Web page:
The circulation of cold, deep Antarctic Bottom Water (AABW) is one of the controlling factors in Earth's climate. Today, 40% of this water enters the world ocean through the Southwest Pacific Gateway as a thermohaline driven Deep Western Boundary Current (DWBC). South of 46°S, the DWBC is coupled with the wind-driven Antarctic Circumpolar Current (ACC). Understanding the evolution of the Pacific DWBC is fundamental to understanding world oceanic and climatic histories. The ACC-DWBC system has evolved since the late Oligocene (32-20 Ma), when plate movements created the first deep-water oceanic gaps south of Australia and South America. An excellent stratigraphic record of these events, and of the development of the modern ACC-DWBC, occurs in sediment drifts east of the New Zealand microcontinental plateau. Seven Southwest Pacific drill sites are proposed to reconstruct the stratigraphy, paleohydrography, and dynamics of the DWBC and related water masses. The proposed sites comprise a transect of water depths from 320 m to 4460 m, and span a latitudinal range from 39°S to 51°S. Only one previous hydraulic piston core site is located in this large region (Deep Sea Drilling Project [DSDP] Site 594), and earlier DSDP drilling (Sites 275-276) occurred at sites where Neogene sediment is largely missing due to DWBC erosion. Consequently, our knowledge of Southwest Pacific ocean history, and of the development of the ACC-DWBC system, is extremely poor. Coring during Leg 181 will provide the sedimentary sequences needed to study a range of high-priority problems in Southern Ocean Neogene paleohydrography, sedimentology, paleoclimatology, and micropaleontology.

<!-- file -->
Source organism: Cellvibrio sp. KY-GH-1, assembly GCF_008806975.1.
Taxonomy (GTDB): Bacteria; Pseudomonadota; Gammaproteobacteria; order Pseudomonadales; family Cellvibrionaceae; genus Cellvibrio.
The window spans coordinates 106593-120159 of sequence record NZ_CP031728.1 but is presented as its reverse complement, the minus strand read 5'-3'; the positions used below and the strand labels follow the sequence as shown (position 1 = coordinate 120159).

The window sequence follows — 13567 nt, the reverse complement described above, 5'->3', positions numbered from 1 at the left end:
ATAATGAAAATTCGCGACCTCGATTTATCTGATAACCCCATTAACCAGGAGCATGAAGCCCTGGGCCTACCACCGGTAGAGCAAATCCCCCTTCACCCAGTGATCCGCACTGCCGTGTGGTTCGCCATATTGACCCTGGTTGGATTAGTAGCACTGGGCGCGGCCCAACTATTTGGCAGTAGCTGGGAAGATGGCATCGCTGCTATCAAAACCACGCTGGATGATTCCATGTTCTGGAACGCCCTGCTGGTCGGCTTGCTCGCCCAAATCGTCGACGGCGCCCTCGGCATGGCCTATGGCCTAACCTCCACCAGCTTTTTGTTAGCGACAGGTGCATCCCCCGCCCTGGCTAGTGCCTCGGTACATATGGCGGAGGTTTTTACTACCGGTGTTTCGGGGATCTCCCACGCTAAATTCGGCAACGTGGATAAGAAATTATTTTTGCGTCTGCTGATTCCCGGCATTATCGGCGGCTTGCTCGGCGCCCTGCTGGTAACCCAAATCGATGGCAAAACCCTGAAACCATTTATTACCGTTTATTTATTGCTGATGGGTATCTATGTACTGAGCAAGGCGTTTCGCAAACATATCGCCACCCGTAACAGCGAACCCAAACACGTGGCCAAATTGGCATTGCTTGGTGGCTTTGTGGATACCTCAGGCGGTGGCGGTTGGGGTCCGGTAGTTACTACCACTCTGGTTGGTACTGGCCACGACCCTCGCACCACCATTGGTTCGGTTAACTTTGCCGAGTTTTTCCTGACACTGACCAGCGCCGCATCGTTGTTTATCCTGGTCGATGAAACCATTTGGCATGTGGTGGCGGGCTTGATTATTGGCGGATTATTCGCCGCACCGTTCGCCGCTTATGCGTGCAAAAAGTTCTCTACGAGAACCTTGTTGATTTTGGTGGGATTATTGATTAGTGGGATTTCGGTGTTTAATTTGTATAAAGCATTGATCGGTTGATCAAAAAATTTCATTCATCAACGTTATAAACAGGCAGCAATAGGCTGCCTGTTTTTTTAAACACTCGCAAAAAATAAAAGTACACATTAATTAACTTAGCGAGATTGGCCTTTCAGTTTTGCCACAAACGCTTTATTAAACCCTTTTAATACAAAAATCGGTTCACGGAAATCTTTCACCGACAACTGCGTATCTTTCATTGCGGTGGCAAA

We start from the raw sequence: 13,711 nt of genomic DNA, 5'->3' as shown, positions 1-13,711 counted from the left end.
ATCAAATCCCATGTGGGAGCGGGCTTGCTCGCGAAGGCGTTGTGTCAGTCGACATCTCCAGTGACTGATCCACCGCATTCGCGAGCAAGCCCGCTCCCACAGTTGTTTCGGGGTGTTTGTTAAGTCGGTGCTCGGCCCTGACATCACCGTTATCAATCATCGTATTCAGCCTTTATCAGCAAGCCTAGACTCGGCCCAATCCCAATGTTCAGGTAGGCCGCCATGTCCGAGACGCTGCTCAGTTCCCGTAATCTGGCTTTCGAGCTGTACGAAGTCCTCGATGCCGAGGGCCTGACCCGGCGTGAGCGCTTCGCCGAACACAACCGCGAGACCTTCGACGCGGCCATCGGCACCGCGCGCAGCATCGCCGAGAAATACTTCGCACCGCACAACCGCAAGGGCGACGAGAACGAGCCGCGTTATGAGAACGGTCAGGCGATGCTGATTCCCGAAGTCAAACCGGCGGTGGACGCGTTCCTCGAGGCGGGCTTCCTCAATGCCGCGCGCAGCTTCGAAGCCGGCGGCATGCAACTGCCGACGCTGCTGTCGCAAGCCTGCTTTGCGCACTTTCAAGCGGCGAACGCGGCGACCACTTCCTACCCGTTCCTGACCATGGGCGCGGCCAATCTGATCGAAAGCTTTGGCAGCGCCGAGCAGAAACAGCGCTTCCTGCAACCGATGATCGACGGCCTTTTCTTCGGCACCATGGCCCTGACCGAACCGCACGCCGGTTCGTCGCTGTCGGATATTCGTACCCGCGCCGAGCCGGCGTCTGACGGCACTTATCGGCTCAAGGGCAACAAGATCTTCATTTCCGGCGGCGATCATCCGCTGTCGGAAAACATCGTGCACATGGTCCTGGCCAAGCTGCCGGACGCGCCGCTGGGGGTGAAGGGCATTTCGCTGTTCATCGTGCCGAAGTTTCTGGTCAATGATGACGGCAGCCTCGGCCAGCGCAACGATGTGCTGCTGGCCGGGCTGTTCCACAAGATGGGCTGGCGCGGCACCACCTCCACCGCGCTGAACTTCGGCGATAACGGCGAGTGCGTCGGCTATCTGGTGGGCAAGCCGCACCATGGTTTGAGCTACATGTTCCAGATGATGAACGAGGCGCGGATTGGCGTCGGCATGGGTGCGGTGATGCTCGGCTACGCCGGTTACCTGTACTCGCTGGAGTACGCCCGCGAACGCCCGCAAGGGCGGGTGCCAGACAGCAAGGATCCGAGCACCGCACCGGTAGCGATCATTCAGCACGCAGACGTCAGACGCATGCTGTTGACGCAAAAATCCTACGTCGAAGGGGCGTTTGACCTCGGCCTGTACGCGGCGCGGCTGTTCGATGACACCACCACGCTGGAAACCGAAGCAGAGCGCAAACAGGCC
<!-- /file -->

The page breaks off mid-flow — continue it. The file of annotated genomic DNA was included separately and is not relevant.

1.The Pacific Deep Western Boundary Current (DWBC) is the largest single contributor today to the deep waters of the world's oceans (20 Sverdrups [1 Sv = 106 m3s-1]; Fig. 1), and deciphering its history is, therefore, of fundamental importance to global ocean hydrography.